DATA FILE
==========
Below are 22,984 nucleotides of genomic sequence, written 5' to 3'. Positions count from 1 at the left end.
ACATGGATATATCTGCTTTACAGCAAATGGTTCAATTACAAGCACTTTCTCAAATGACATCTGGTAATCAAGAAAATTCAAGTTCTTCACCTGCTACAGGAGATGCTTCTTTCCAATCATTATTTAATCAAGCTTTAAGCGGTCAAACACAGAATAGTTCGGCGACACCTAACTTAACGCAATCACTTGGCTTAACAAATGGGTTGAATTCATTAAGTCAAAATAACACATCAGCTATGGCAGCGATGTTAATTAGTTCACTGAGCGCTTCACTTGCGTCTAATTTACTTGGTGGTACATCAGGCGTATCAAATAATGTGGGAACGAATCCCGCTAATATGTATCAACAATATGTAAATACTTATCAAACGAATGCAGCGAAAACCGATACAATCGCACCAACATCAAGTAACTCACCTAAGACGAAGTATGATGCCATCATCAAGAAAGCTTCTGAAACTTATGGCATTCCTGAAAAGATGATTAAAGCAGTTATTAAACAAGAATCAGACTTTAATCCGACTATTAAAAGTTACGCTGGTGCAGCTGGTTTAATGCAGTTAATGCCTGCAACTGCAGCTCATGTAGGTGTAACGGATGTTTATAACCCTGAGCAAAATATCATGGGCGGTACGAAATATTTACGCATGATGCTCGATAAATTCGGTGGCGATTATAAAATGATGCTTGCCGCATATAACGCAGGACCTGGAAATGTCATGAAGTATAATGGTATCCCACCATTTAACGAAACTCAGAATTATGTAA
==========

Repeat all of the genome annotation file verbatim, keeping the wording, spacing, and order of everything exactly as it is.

Below are 22,984 nucleotides of genomic sequence, written 5' to 3'. Positions count from 1 at the left end.
ACATGGATATATCTGCTTTACAGCAAATGGTTCAATTACAAGCACTTTCTCAAATGACATCTGGTAATCAAGAAAATTCAAGTTCTTCACCTGCTACAGGAGATGCTTCTTTCCAATCATTATTTAATCAAGCTTTAAGCGGTCAAACACAGAATAGTTCGGCGACACCTAACTTAACGCAATCACTTGGCTTAACAAATGGGTTGAATTCATTAAGTCAAAATAACACATCAGCTATGGCAGCGATGTTAATTAGTTCACTGAGCGCTTCACTTGCGTCTAATTTACTTGGTGGTACATCAGGCGTATCAAATAATGTGGGAACGAATCCCGCTAATATGTATCAACAATATGTAAATACTTATCAAACGAATGCAGCGAAAACCGATACAATCGCACCAACATCAAGTAACTCACCTAAGACGAAGTATGATGCCATCATCAAGAAAGCTTCTGAAACTTATGGCATTCCTGAAAAGATGATTAAAGCAGTTATTAAACAAGAATCAGACTTTAATCCGACTATTAAAAGTTACGCTGGTGCAGCTGGTTTAATGCAGTTAATGCCTGCAACTGCAGCTCATGTAGGTGTAACGGATGTTTATAACCCTGAGCAAAATATCATGGGCGGTACGAAATATTTACGCATGATGCTCGATAAATTCGGTGGCGATTATAAAATGATGCTTGCCGCATATAACGCAGGACCTGGAAATGTCATGAAGTATAATGGTATCCCACCATTTAACGAAACTCAGAATTATGTAA